Table of Contents
What is Haemoglobin?
Haemoglobin is a type of globular protein present in red blood cells (RBCs), which transports oxygen in our body through blood. It is a tetrameric protein and contains the heme prosthetic group attached to each subunit. It is a respiratory pigment and helps in transporting oxygen as oxyhaemoglobin from the lungs to different parts of the body. Some amount of carbon dioxide is also transported back via haemoglobin as carbaminohaemoglobin.
Other oxygen binding proteins are myoglobin in muscles, haemocyanin in arthropods and molluscs, leghaemoglobin in legumes, etc.
Haemoglobin A present in humans is coded by HBA1, HBA2 and HBB genes. The sequence of amino acids in polypeptide chains of Hb varies in different species.
Heme part of Hb is synthesized in mitochondria and cytoplasm of immature RBCs. Globin protein is synthesized in the cytoplasm by ribosomes. Even after losing nucleus in mature mammalian RBCs, the residual rRNA continues to synthesize Hb until the reticulocytes enter the vasculature.
The haemoglobin level is measured in g/dL of the blood. In a healthy individual, the level ranges from 12 to 20 g/dL. Generally Hb level in males is greater compared to females. The normal level in males is 13.5 to 17.5 g/dL and in females, it is 12 to 15.5 g/dL.
Let’s learn in detail about the structure and function of haemoglobin.
Max Perutz described the molecular structure of haemoglobin in 1959. Haemoglobin is a tetrameric protein. The main type of haemoglobin in adults is made up of two subunits each of ‘𝜶’ and ‘𝝱’ polypeptide chains. Each polypeptide chain is linked to a heme prosthetic group.
- 𝜶 subunit – It is made up of alpha polypeptide chain having 141 amino acid residues.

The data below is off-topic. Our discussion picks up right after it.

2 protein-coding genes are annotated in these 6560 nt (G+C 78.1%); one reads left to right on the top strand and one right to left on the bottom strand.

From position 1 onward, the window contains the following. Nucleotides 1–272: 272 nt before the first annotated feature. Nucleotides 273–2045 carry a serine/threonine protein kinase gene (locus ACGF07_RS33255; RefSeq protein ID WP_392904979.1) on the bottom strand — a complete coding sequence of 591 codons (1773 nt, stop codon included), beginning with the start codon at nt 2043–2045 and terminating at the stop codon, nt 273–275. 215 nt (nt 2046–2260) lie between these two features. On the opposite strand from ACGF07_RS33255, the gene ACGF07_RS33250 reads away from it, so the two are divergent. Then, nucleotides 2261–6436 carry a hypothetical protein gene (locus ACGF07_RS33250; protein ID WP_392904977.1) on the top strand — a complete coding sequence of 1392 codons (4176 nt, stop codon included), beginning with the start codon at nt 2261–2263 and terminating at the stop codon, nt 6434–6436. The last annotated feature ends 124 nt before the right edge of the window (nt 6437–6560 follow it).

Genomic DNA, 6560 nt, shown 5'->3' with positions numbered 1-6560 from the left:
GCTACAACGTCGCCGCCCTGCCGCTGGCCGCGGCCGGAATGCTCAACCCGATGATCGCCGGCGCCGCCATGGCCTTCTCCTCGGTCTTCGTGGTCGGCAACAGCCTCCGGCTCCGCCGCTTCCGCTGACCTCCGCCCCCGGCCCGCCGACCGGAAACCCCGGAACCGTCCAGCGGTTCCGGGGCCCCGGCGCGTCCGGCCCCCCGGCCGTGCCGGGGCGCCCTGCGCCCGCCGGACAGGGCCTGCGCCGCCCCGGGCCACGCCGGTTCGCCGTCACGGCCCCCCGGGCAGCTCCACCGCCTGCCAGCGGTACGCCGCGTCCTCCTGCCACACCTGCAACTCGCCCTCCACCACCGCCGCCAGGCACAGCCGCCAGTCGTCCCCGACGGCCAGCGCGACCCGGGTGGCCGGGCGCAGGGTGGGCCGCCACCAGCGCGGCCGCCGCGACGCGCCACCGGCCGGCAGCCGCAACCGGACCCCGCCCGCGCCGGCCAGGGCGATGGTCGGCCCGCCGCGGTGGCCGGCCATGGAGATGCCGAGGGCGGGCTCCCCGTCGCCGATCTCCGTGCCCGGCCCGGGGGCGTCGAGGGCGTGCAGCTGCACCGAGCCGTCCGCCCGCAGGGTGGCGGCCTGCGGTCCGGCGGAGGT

- 𝝱 subunit – It is made up of beta polypeptide chain having 146 amino acid residues.
- Heme group – It is an iron-containing prosthetic group, which is attached to each polypeptide chain. It contains iron in the centre of the porphyrin ring.
In the quaternary structure, there is a strong interaction between 𝜶 and 𝝱 subunits. On mild treatment with urea, haemoglobin partially dissociates but 𝜶𝝱 dimers remain intact. The subunits are bound together by mostly hydrophobic interactions, hydrogen bonding and a few ion pairs or salt bridges.
In infants, there are 2 alpha and 2 gamma chains, which get replaced by beta chains.
Haemoglobin is present in two conformations, i.e. R state and T state. Oxygen has more affinity to R state and deoxyhaemoglobin is primarily present in T state.
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The main function of Hb is to carry and transport oxygen to various tissues. The binding of oxygen to Hb is cooperative binding. The binding and release of oxygen from Hb in the lungs and tissues respectively is due to the transition between low oxygen affinity T state (Tense) and high oxygen affinity R state (Relaxed).
Transport of oxygen
The affinity of oxygen to Hb is affected by pH, 2,3 BPG (2,3-Bisphosphoglyceric acid). Low pH, high BPG and CO2 present in tissues favour T-state and oxygen are released, whereas R-state is favoured in the alveoli due to high pH, low CO2 and BPG concentration, which leads to the binding of oxygen to Hb.
Binding of oxygen is also regulated by the partial pressure of oxygen. In the lungs where pO2 is high, oxygen binds with Hb and in tissues, where pO2 is low, oxygen is released.
Every 100 ml of oxygenated blood carries 5 ml of O2 to the tissues.
Binding of the first oxygen molecule to the heme unit of one subunit of the deoxyhaemoglobin (T-state) causes conformational changes leading to an increase in the affinity, thereby the second molecule binds more rapidly. The binding of the fourth molecule occurs, when it is already in the R state. The binding of oxygen to Hb shows a sigmoid curve.
This type of binding is known as allosteric binding, where binding at one site affects the affinities of the remaining binding sites.
The pulse oximeter measures the amount of oxygen present in the blood. It is used to diagnose hypoxia. It is based on the fact that oxyhemoglobin and deoxyhemoglobin have different absorption spectra. This is a major tool that doctors are using to check the oxygen saturation level of COVID-19 patients and also in those who are at risk.
Also Check: MCQs on Blood Group
Transport of Carbon dioxide
Around 20-25% of CO2 is transported bound to haemoglobin as carbaminohaemoglobin. In tissues where pCO2 is more and pO2 is less, binding of carbon dioxide is favoured and in the alveoli dissociation of carbaminohaemoglobin takes place due to high pO2 and low pCO2. Rest of the CO2 is transported as bicarbonate, which is facilitated by an enzyme called carbonic anhydrase.
Every 100 ml of deoxygenated blood carries 4 ml of CO2 to the alveoli.